It is also increasingly apparent that Hanoi’s current strategy of all out effort to strengthen its hand for a political settlement is directed at the countryside as well as the cities. Documentary evidence shows that the enemy is placing new emphasis on destroying the local GVN administrative structure, and on setting up a VC administration in its place. His effort to strengthen his apparent political base in the cities by organizing front groups is being supplemented by a campaign to organize rural “liberation committees” at provincial, district, village, and hamlet levels. This effort, I think, is designed among other things to reinforce the NLF claim to such wide control over the people in the countryside as to justify a major role for it in a coalition government.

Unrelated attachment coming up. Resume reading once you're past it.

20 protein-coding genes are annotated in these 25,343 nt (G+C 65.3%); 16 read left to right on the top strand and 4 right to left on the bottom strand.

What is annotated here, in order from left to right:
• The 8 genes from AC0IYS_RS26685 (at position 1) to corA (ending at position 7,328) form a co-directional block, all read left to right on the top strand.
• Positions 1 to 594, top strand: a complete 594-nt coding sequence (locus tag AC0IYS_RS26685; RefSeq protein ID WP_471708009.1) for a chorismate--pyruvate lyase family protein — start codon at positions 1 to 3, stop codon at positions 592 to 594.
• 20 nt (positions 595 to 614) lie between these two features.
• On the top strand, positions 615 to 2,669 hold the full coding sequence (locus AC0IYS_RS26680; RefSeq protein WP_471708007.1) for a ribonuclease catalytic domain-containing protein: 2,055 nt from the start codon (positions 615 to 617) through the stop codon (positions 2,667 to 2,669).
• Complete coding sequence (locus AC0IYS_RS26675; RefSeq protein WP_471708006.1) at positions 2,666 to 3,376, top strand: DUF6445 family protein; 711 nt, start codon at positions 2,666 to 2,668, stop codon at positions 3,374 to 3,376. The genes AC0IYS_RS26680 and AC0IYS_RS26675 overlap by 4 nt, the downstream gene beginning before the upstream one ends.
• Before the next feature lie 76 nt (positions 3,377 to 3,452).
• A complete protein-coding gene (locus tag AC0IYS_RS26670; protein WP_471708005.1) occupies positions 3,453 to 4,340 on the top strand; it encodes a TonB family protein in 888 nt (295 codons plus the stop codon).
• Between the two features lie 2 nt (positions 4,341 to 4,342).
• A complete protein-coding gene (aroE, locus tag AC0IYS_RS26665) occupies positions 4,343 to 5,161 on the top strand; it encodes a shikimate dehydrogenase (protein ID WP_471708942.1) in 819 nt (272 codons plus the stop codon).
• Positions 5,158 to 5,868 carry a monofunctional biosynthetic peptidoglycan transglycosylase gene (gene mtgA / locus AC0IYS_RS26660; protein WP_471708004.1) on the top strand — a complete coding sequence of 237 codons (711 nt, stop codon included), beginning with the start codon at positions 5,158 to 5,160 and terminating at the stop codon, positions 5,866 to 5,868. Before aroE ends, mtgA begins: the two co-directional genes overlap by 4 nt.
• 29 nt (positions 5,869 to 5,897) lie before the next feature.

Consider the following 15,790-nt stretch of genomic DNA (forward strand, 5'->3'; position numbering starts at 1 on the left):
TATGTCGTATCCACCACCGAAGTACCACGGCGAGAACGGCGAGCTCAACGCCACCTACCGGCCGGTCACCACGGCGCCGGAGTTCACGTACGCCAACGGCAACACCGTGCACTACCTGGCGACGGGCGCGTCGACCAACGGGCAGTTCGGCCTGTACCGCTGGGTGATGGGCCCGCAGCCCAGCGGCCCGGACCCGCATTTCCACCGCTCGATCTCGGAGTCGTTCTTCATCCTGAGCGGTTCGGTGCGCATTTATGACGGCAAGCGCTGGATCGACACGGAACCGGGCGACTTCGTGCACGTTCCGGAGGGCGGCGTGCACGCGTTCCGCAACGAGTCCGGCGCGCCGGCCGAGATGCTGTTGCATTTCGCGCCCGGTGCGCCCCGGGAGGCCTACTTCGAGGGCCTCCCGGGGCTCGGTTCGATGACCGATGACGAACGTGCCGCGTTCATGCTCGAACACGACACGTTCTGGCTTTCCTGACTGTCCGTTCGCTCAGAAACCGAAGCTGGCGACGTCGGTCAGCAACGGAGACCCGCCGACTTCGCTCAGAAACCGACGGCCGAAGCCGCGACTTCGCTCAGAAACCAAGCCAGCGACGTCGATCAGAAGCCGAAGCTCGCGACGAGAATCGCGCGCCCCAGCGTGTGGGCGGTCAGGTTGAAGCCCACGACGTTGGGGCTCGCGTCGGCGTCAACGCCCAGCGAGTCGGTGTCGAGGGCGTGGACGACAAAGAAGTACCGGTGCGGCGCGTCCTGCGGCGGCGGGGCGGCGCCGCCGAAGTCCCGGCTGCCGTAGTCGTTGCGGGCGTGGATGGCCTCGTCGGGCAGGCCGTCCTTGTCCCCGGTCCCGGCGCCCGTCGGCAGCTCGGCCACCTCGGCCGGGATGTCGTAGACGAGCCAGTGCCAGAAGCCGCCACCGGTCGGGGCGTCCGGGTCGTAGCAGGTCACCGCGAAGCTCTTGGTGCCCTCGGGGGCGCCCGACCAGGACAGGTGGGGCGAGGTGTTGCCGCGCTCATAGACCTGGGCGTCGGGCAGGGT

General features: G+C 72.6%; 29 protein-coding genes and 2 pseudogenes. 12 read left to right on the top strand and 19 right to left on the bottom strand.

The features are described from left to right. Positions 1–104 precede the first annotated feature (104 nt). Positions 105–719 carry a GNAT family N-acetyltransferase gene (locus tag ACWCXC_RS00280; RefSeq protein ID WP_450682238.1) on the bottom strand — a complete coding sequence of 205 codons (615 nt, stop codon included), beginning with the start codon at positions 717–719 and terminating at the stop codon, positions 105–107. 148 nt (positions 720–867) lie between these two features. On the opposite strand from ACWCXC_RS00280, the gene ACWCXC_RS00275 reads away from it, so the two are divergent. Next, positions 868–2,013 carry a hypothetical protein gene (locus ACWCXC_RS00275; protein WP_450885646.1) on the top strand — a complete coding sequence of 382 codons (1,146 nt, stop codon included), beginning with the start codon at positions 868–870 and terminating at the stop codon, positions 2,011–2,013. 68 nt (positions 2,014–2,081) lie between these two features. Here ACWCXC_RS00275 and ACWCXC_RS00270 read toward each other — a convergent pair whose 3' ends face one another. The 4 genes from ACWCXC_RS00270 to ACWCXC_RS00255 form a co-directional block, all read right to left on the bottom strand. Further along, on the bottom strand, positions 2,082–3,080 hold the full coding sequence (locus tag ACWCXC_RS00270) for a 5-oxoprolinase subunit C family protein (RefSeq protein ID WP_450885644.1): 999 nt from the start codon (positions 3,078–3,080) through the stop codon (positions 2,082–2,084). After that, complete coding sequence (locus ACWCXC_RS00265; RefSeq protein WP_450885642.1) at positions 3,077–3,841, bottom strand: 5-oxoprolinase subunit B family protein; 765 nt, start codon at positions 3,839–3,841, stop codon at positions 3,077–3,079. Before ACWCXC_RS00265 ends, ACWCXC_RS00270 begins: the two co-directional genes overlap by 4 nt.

The other side of the coin, however, is the evidence disclosed by recent documents and interrogations of some of the senior Communist officers who have rallied recently. These have brought out a number of signs of growing Communist morale problems in the wake of their heavy losses and defeats during the Tet and May offensives. LTC Tran Van Dac, a political officer in the area north of Saigon, states that allied air and artillery strikes have caused severe mental tension among Communist troops and cadres. Problems of supply and the evident discrepancy between VC propaganda and the reality regarding both ARVN/allied fighting spirit and the extent of popular support for the VC have also had a depressing effect on morale. Another report indicates that most of the people living in VC controlled areas are weary and that the VC promises to bring an end to the war this year will have a disastrous effect on morale if this does not occur. A result of this attitude has been an increase in desertions out of fear of combat losses and an overwhelming desire for survival inspired by the recent peace negotiations. Against this background of declining morale a document captured in Binh Duong Province prepared by the chief of the political staff of an element subordinate to COSVN emphasizes that the purpose of the peace talks, as the Communists see it, is to confirm the defeat of the allies and a VC victory. It states that nothing can be expected from diplomatic debates unless a major military victory is achieved. Consequently VC personnel [Page 709] must not let themselves be lured by peace illusions but most support peace negotiations by fighting harder to achieve more decisive victories; a significant contrast between the mood at the top and in the lower ranks which speaks for itself.